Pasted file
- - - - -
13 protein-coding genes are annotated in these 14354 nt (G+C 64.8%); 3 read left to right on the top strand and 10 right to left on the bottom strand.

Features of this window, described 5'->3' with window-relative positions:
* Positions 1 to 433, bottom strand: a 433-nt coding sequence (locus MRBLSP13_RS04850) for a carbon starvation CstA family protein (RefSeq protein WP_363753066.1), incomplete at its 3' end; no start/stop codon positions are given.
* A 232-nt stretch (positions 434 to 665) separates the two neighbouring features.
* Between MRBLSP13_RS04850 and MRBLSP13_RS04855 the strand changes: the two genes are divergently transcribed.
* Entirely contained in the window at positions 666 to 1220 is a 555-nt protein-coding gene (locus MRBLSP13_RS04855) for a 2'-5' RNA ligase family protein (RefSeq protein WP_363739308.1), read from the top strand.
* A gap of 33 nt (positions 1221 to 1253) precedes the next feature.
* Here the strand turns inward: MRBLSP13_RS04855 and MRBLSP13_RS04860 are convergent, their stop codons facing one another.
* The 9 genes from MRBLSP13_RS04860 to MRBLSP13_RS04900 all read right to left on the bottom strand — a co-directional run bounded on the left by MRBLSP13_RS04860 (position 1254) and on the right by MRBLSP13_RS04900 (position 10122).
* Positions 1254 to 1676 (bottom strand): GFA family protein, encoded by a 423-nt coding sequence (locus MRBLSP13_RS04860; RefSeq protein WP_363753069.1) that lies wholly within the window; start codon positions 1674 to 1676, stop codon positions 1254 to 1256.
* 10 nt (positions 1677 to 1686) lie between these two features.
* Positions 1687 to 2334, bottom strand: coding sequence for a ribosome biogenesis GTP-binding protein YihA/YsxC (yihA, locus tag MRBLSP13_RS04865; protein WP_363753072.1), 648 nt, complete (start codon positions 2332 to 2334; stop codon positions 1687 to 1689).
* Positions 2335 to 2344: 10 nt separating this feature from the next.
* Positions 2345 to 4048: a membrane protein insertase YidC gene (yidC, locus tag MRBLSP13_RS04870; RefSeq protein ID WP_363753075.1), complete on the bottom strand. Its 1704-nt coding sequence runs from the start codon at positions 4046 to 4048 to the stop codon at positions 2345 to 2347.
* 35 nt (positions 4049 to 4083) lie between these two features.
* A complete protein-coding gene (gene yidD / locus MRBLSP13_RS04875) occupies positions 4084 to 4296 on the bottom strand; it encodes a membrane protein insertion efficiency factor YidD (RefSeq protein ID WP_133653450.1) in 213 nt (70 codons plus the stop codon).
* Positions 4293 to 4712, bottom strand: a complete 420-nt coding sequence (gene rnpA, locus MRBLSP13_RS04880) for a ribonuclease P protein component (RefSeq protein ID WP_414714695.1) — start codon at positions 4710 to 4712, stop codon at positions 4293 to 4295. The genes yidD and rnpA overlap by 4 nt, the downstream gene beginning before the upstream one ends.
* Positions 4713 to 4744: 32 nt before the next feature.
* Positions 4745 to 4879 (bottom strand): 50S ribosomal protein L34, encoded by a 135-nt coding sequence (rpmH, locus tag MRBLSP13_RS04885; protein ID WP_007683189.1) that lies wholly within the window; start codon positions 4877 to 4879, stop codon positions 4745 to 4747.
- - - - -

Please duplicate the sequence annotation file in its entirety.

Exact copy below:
13 protein-coding genes are annotated in these 14354 nt (G+C 64.8%); 3 read left to right on the top strand and 10 right to left on the bottom strand.

Features of this window, described 5'->3' with window-relative positions:
* Positions 1 to 433, bottom strand: a 433-nt coding sequence (locus MRBLSP13_RS04850) for a carbon starvation CstA family protein (RefSeq protein WP_363753066.1), incomplete at its 3' end; no start/stop codon positions are given.
* A 232-nt stretch (positions 434 to 665) separates the two neighbouring features.
* Between MRBLSP13_RS04850 and MRBLSP13_RS04855 the strand changes: the two genes are divergently transcribed.
* Entirely contained in the window at positions 666 to 1220 is a 555-nt protein-coding gene (locus MRBLSP13_RS04855) for a 2'-5' RNA ligase family protein (RefSeq protein WP_363739308.1), read from the top strand.
* A gap of 33 nt (positions 1221 to 1253) precedes the next feature.
* Here the strand turns inward: MRBLSP13_RS04855 and MRBLSP13_RS04860 are convergent, their stop codons facing one another.
* The 9 genes from MRBLSP13_RS04860 to MRBLSP13_RS04900 all read right to left on the bottom strand — a co-directional run bounded on the left by MRBLSP13_RS04860 (position 1254) and on the right by MRBLSP13_RS04900 (position 10122).
* Positions 1254 to 1676 (bottom strand): GFA family protein, encoded by a 423-nt coding sequence (locus MRBLSP13_RS04860; RefSeq protein WP_363753069.1) that lies wholly within the window; start codon positions 1674 to 1676, stop codon positions 1254 to 1256.
* 10 nt (positions 1677 to 1686) lie between these two features.
* Positions 1687 to 2334, bottom strand: coding sequence for a ribosome biogenesis GTP-binding protein YihA/YsxC (yihA, locus tag MRBLSP13_RS04865; protein WP_363753072.1), 648 nt, complete (start codon positions 2332 to 2334; stop codon positions 1687 to 1689).
* Positions 2335 to 2344: 10 nt separating this feature from the next.
* Positions 2345 to 4048: a membrane protein insertase YidC gene (yidC, locus tag MRBLSP13_RS04870; RefSeq protein ID WP_363753075.1), complete on the bottom strand. Its 1704-nt coding sequence runs from the start codon at positions 4046 to 4048 to the stop codon at positions 2345 to 2347.
* 35 nt (positions 4049 to 4083) lie between these two features.
* A complete protein-coding gene (gene yidD / locus MRBLSP13_RS04875) occupies positions 4084 to 4296 on the bottom strand; it encodes a membrane protein insertion efficiency factor YidD (RefSeq protein ID WP_133653450.1) in 213 nt (70 codons plus the stop codon).
* Positions 4293 to 4712, bottom strand: a complete 420-nt coding sequence (gene rnpA, locus MRBLSP13_RS04880) for a ribonuclease P protein component (RefSeq protein ID WP_414714695.1) — start codon at positions 4710 to 4712, stop codon at positions 4293 to 4295. The genes yidD and rnpA overlap by 4 nt, the downstream gene beginning before the upstream one ends.
* Positions 4713 to 4744: 32 nt before the next feature.
* Positions 4745 to 4879 (bottom strand): 50S ribosomal protein L34, encoded by a 135-nt coding sequence (rpmH, locus tag MRBLSP13_RS04885; protein ID WP_007683189.1) that lies wholly within the window; start codon positions 4877 to 4879, stop codon positions 4745 to 4747.